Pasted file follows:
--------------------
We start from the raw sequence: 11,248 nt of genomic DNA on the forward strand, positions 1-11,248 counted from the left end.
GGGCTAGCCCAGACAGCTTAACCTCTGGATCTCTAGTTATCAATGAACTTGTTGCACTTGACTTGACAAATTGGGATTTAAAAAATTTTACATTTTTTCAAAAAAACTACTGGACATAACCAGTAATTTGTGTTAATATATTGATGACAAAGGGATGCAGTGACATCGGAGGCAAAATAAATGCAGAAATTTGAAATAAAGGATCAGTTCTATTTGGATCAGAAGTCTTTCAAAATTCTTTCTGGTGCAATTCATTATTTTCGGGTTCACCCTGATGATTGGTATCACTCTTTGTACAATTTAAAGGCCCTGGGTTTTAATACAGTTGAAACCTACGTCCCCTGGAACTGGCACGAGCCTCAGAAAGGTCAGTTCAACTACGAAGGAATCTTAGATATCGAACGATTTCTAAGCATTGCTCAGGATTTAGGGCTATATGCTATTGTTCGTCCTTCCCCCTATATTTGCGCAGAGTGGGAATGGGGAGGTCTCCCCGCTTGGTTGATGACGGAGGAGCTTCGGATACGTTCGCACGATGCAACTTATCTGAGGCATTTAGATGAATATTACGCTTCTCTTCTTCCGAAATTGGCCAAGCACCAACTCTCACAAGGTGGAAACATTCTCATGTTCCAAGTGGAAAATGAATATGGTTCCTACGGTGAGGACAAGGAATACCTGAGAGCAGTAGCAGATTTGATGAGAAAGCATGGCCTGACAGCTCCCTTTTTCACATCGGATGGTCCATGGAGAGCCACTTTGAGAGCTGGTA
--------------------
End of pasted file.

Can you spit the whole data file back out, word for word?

We start from the raw sequence: 11,248 nt of genomic DNA on the forward strand, positions 1-11,248 counted from the left end.
GGGCTAGCCCAGACAGCTTAACCTCTGGATCTCTAGTTATCAATGAACTTGTTGCACTTGACTTGACAAATTGGGATTTAAAAAATTTTACATTTTTTCAAAAAAACTACTGGACATAACCAGTAATTTGTGTTAATATATTGATGACAAAGGGATGCAGTGACATCGGAGGCAAAATAAATGCAGAAATTTGAAATAAAGGATCAGTTCTATTTGGATCAGAAGTCTTTCAAAATTCTTTCTGGTGCAATTCATTATTTTCGGGTTCACCCTGATGATTGGTATCACTCTTTGTACAATTTAAAGGCCCTGGGTTTTAATACAGTTGAAACCTACGTCCCCTGGAACTGGCACGAGCCTCAGAAAGGTCAGTTCAACTACGAAGGAATCTTAGATATCGAACGATTTCTAAGCATTGCTCAGGATTTAGGGCTATATGCTATTGTTCGTCCTTCCCCCTATATTTGCGCAGAGTGGGAATGGGGAGGTCTCCCCGCTTGGTTGATGACGGAGGAGCTTCGGATACGTTCGCACGATGCAACTTATCTGAGGCATTTAGATGAATATTACGCTTCTCTTCTTCCGAAATTGGCCAAGCACCAACTCTCACAAGGTGGAAACATTCTCATGTTCCAAGTGGAAAATGAATATGGTTCCTACGGTGAGGACAAGGAATACCTGAGAGCAGTAGCAGATTTGATGAGAAAGCATGGCCTGACAGCTCCCTTTTTCACATCGGATGGTCCATGGAGAGCCACTTTGAGAGCTGGTA